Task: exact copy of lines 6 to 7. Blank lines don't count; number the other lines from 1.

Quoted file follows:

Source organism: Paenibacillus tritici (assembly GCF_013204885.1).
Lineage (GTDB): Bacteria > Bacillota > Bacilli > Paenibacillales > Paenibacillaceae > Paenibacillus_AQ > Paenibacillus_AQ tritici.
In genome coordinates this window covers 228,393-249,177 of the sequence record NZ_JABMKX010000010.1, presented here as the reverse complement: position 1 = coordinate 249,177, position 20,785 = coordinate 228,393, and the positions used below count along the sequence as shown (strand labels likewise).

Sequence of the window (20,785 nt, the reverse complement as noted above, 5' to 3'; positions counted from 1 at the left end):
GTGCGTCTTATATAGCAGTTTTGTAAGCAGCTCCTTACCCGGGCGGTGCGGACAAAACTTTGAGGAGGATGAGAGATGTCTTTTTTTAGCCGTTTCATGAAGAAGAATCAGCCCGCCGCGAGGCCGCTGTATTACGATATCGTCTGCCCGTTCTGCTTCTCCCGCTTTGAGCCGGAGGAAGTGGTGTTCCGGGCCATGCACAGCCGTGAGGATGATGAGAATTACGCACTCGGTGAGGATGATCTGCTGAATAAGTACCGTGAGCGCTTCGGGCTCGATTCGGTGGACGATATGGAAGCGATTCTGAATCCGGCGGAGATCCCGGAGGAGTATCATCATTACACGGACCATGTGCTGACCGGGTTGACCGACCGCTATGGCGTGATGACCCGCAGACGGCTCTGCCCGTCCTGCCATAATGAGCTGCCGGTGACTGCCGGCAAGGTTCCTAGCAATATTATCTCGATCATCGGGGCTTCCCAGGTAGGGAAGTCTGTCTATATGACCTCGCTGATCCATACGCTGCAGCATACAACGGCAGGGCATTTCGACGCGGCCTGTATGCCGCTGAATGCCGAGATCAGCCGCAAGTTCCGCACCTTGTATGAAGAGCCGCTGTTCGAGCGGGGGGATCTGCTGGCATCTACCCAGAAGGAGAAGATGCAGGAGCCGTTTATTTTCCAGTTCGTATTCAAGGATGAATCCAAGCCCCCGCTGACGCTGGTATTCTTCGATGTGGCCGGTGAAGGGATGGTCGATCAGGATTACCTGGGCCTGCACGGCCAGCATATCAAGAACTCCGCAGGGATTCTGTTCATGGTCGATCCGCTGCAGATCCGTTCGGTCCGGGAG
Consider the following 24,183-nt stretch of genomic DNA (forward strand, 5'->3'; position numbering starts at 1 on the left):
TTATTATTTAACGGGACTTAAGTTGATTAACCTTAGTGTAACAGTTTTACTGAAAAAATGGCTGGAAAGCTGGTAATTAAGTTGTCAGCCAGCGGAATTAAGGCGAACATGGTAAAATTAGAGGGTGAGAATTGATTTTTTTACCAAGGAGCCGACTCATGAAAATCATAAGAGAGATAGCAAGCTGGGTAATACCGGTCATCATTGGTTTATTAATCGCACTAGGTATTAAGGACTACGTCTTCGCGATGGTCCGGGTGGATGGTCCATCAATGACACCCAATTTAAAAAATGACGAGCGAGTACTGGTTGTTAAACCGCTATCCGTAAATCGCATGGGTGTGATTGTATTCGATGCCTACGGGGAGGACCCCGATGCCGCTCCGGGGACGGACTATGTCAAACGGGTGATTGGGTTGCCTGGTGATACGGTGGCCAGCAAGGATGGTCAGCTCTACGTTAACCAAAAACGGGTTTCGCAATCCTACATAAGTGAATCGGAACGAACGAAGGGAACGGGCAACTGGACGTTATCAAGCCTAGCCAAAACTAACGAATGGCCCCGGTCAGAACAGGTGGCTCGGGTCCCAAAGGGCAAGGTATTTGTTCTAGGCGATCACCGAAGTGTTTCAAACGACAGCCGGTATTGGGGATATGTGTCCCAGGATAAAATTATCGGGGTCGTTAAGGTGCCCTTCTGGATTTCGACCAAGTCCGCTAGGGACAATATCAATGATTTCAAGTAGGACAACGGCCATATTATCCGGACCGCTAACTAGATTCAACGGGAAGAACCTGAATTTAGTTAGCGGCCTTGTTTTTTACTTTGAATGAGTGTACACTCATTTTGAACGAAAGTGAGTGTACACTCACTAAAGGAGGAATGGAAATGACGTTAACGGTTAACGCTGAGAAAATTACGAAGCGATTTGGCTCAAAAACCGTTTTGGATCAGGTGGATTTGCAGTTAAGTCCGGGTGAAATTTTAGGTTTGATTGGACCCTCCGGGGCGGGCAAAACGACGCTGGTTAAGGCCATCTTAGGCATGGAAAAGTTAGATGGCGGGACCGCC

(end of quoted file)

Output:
Consider the following 24,183-nt stretch of genomic DNA (forward strand, 5'->3'; position numbering starts at 1 on the left):
TTATTATTTAACGGGACTTAAGTTGATTAACCTTAGTGTAACAGTTTTACTGAAAAAATGGCTGGAAAGCTGGTAATTAAGTTGTCAGCCAGCGGAATTAAGGCGAACATGGTAAAATTAGAGGGTGAGAATTGATTTTTTTACCAAGGAGCCGACTCATGAAAATCATAAGAGAGATAGCAAGCTGGGTAATACCGGTCATCATTGGTTTATTAATCGCACTAGGTATTAAGGACTACGTCTTCGCGATGGTCCGGGTGGATGGTCCATCAATGACACCCAATTTAAAAAATGACGAGCGAGTACTGGTTGTTAAACCGCTATCCGTAAATCGCATGGGTGTGATTGTATTCGATGCCTACGGGGAGGACCCCGATGCCGCTCCGGGGACGGACTATGTCAAACGGGTGATTGGGTTGCCTGGTGATACGGTGGCCAGCAAGGATGGTCAGCTCTACGTTAACCAAAAACGGGTTTCGCAATCCTACATAAGTGAATCGGAACGAACGAAGGGAACGGGCAACTGGACGTTATCAAGCCTAGCCAAAACTAACGAATGGCCCCGGTCAGAACAGGTGGCTCGGGTCCCAAAGGGCAAGGTATTTGTTCTAGGCGATCACCGAAGTGTTTCAAACGACAGCCGGTATTGGGGATATGTGTCCCAGGATAAAATTATCGGGGTCGTTAAGGTGCCCTTCTGGATTTCGACCAAGTCCGCTAGGGACAATATCAATGATTTCAAGTAGGACAACGGCCATATTATCCGGACCGCTAACTAGATTCAACGGGAAGAACCTGAATTTAGTTAGCGGCCTTGTTTTTTACTTTGAATGAGTGTACACTCATTTTGAACGAAAGTGAGTGTACACTCACTAAAGGAGGAATGGAAATGACGTTAACGGTTAACGCTGAGAAAATTACGAAGCGATTTGGCTCAAAAACCGTTTTGGATCAGGTGGATTTGCAGTTAAGTCCGGGTGAAATTTTAGGTTTGATTGGACCCTCCGGGGCGGGCAAAACGACGCTGGTTAAGGCCATCTTAGGCATGGAAAAGTTAGATGGCGGGACCGCC